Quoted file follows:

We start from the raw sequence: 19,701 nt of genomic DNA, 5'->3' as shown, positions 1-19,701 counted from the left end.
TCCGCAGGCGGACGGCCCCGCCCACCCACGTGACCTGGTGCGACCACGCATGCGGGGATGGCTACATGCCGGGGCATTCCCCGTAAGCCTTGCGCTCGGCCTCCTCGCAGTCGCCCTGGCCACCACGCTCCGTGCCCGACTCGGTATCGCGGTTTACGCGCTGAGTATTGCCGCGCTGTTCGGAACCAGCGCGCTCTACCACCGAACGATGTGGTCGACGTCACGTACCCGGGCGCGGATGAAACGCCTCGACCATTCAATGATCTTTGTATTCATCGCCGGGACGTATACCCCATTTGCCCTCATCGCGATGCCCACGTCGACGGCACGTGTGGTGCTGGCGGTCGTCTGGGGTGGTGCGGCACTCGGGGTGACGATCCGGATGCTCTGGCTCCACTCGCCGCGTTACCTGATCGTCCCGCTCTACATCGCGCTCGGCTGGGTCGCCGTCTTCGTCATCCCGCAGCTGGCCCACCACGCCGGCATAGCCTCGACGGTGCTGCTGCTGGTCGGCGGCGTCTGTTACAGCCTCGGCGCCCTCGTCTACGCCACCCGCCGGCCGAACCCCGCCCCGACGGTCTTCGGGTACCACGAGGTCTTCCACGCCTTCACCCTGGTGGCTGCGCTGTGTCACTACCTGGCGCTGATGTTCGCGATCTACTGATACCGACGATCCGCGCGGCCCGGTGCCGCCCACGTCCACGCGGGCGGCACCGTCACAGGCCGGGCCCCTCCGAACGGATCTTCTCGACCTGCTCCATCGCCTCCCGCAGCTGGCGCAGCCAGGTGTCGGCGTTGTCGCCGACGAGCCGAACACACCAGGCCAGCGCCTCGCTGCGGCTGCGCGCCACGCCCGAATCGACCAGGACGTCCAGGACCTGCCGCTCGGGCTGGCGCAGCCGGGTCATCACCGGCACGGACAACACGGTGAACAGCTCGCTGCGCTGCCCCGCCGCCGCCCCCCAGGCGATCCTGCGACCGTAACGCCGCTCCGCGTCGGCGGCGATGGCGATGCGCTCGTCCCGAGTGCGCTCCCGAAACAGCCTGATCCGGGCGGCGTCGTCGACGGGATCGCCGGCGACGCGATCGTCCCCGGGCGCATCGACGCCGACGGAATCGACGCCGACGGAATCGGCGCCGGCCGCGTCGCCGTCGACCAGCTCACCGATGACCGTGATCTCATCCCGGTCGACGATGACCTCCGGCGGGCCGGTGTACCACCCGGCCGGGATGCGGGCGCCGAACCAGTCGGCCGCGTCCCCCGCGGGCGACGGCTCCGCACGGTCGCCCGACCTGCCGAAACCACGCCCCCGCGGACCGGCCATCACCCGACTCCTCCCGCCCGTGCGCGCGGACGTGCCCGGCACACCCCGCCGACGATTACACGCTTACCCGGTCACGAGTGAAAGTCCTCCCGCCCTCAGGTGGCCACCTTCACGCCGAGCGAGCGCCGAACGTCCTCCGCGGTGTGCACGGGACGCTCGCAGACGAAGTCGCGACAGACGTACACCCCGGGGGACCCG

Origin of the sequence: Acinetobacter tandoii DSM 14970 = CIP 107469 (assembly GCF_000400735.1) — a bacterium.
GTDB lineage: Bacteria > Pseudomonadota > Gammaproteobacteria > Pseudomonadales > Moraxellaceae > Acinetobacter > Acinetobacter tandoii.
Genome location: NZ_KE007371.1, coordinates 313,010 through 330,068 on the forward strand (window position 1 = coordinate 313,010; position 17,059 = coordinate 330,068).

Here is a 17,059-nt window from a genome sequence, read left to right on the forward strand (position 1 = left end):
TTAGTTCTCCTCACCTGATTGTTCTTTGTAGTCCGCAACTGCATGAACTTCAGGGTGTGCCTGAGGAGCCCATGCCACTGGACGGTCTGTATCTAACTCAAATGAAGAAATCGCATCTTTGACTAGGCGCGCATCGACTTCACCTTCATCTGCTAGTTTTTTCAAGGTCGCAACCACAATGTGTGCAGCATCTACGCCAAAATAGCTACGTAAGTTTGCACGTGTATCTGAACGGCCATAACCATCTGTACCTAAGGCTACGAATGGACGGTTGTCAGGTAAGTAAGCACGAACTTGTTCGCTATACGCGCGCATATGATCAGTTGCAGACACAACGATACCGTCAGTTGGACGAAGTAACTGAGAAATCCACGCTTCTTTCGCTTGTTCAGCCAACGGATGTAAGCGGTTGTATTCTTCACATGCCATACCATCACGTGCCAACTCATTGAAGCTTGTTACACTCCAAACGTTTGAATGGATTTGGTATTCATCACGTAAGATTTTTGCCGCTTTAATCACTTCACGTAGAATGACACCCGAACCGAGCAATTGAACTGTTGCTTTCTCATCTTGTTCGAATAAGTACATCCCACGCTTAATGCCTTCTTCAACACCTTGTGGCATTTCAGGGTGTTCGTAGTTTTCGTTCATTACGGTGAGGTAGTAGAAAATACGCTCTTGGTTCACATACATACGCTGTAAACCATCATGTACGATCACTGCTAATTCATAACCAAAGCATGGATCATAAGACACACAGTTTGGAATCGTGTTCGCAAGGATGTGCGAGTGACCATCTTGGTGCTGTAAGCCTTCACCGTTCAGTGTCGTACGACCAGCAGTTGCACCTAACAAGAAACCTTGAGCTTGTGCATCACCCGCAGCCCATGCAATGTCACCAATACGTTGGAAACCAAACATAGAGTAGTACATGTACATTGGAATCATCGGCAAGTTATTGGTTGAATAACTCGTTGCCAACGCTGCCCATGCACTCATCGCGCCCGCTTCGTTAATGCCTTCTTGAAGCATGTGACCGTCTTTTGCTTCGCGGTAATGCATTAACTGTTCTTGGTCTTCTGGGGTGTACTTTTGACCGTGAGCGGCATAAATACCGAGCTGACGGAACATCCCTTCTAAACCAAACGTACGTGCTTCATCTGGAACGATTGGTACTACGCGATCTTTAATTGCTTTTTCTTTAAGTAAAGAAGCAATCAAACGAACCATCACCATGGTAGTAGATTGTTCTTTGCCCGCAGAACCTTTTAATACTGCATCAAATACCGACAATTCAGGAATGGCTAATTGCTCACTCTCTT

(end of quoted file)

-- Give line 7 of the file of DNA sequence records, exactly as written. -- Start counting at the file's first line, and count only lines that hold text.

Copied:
TTAGTTCTCCTCACCTGATTGTTCTTTGTAGTCCGCAACTGCATGAACTTCAGGGTGTGCCTGAGGAGCCCATGCCACTGGACGGTCTGTATCTAACTCAAATGAAGAAATCGCATCTTTGACTAGGCGCGCATCGACTTCACCTTCATCTGCTAGTTTTTTCAAGGTCGCAACCACAATGTGTGCAGCATCTACGCCAAAATAGCTACGTAAGTTTGCACGTGTATCTGAACGGCCATAACCATCTGTACCTAAGGCTACGAATGGACGGTTGTCAGGTAAGTAAGCACGAACTTGTTCGCTATACGCGCGCATATGATCAGTTGCAGACACAACGATACCGTCAGTTGGACGAAGTAACTGAGAAATCCACGCTTCTTTCGCTTGTTCAGCCAACGGATGTAAGCGGTTGTATTCTTCACATGCCATACCATCACGTGCCAACTCATTGAAGCTTGTTACACTCCAAACGTTTGAATGGATTTGGTATTCATCACGTAAGATTTTTGCCGCTTTAATCACTTCACGTAGAATGACACCCGAACCGAGCAATTGAACTGTTGCTTTCTCATCTTGTTCGAATAAGTACATCCCACGCTTAATGCCTTCTTCAACACCTTGTGGCATTTCAGGGTGTTCGTAGTTTTCGTTCATTACGGTGAGGTAGTAGAAAATACGCTCTTGGTTCACATACATACGCTGTAAACCATCATGTACGATCACTGCTAATTCATAACCAAAGCATGGATCATAAGACACACAGTTTGGAATCGTGTTCGCAAGGATGTGCGAGTGACCATCTTGGTGCTGTAAGCCTTCACCGTTCAGTGTCGTACGACCAGCAGTTGCACCTAACAAGAAACCTTGAGCTTGTGCATCACCCGCAGCCCATGCAATGTCACCAATACGTTGGAAACCAAACATAGAGTAGTACATGTACATTGGAATCATCGGCAAGTTATTGGTTGAATAACTCGTTGCCAACGCTGCCCATGCACTCATCGCGCCCGCTTCGTTAATGCCTTCTTGAAGCATGTGACCGTCTTTTGCTTCGCGGTAATGCATTAACTGTTCTTGGTCTTCTGGGGTGTACTTTTGACCGTGAGCGGCATAAATACCGAGCTGACGGAACATCCCTTCTAAACCAAACGTACGTGCTTCATCTGGAACGATTGGTACTACGCGATCTTTAATTGCTTTTTCTTTAAGTAAAGAAGCAATCAAACGAACCATCACCATGGTAGTAGATTGTTCTTTGCCCGCAGAACCTTTTAATACTGCATCAAATACCGACAATTCAGGAATGGCTAATTGCTCACTCTCTT